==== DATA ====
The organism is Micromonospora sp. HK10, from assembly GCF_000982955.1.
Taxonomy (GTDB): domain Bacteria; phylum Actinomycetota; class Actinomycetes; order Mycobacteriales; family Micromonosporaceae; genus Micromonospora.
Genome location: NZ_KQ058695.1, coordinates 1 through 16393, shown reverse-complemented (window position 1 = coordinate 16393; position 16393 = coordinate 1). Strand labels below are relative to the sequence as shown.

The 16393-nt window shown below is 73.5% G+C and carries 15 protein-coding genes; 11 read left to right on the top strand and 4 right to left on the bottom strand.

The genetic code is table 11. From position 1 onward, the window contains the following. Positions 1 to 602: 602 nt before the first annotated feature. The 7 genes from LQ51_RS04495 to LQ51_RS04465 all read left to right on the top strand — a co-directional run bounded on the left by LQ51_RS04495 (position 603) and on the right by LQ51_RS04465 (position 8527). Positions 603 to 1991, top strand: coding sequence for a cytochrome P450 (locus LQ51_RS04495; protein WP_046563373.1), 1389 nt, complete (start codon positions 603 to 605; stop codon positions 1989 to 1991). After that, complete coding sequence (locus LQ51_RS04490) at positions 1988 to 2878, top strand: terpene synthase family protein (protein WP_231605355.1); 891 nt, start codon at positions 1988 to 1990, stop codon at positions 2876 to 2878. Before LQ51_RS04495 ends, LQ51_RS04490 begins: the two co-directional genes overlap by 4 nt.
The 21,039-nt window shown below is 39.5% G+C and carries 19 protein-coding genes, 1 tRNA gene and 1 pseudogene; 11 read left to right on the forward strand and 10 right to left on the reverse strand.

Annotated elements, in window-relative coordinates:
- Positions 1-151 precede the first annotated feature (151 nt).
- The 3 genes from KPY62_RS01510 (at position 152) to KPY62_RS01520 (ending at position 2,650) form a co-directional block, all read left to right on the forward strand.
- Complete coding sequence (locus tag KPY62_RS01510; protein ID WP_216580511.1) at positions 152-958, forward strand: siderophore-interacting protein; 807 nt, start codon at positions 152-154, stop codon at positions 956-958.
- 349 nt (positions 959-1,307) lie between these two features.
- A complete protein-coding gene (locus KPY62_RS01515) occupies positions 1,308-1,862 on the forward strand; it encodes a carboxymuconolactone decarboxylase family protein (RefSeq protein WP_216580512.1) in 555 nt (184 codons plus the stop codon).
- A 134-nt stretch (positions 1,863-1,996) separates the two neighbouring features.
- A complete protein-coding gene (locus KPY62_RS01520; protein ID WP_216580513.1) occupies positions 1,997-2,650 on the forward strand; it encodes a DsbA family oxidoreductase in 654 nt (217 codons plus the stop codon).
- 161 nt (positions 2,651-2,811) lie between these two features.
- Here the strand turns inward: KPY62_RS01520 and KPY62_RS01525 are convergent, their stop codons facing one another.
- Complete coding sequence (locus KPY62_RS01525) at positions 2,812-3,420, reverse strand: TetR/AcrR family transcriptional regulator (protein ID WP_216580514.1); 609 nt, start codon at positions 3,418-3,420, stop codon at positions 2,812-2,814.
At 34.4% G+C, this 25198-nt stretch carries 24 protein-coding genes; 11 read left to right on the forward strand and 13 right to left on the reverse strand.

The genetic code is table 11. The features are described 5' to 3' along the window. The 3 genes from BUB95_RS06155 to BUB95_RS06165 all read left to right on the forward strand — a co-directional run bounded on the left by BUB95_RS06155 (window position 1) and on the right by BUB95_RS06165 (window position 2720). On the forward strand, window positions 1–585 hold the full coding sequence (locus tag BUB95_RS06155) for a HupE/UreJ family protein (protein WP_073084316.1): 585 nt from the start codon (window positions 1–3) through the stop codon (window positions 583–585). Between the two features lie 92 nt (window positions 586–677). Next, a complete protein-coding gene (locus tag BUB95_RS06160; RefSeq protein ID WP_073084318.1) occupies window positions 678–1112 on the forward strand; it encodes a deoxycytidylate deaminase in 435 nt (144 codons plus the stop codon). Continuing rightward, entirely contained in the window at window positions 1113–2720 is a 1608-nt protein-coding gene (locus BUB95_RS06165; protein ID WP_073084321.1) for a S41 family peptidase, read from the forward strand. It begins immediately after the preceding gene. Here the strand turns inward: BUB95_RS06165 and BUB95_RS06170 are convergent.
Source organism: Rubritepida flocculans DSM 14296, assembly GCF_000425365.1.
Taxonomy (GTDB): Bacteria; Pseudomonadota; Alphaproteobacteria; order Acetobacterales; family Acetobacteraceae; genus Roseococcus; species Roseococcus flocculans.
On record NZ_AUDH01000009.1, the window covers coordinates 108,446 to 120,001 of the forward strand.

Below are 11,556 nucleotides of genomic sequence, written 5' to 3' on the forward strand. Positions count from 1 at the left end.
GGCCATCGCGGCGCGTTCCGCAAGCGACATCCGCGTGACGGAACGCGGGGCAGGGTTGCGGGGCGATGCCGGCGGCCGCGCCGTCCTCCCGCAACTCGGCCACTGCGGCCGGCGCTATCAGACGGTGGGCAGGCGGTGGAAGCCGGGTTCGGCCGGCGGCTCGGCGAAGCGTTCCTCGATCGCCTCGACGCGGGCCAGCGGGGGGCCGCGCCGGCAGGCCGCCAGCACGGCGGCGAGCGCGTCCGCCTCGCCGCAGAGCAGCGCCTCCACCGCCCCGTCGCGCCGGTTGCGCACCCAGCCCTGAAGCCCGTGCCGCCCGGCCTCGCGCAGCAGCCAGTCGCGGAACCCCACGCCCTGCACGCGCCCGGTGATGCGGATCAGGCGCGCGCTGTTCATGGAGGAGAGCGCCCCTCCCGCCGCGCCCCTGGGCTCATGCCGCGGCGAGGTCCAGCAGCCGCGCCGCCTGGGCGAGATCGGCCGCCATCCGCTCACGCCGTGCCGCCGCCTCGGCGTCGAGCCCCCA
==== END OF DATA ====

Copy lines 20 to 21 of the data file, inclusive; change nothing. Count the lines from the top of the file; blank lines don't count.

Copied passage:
Source organism: Rubritepida flocculans DSM 14296, assembly GCF_000425365.1.
Taxonomy (GTDB): Bacteria; Pseudomonadota; Alphaproteobacteria; order Acetobacterales; family Acetobacteraceae; genus Roseococcus; species Roseococcus flocculans.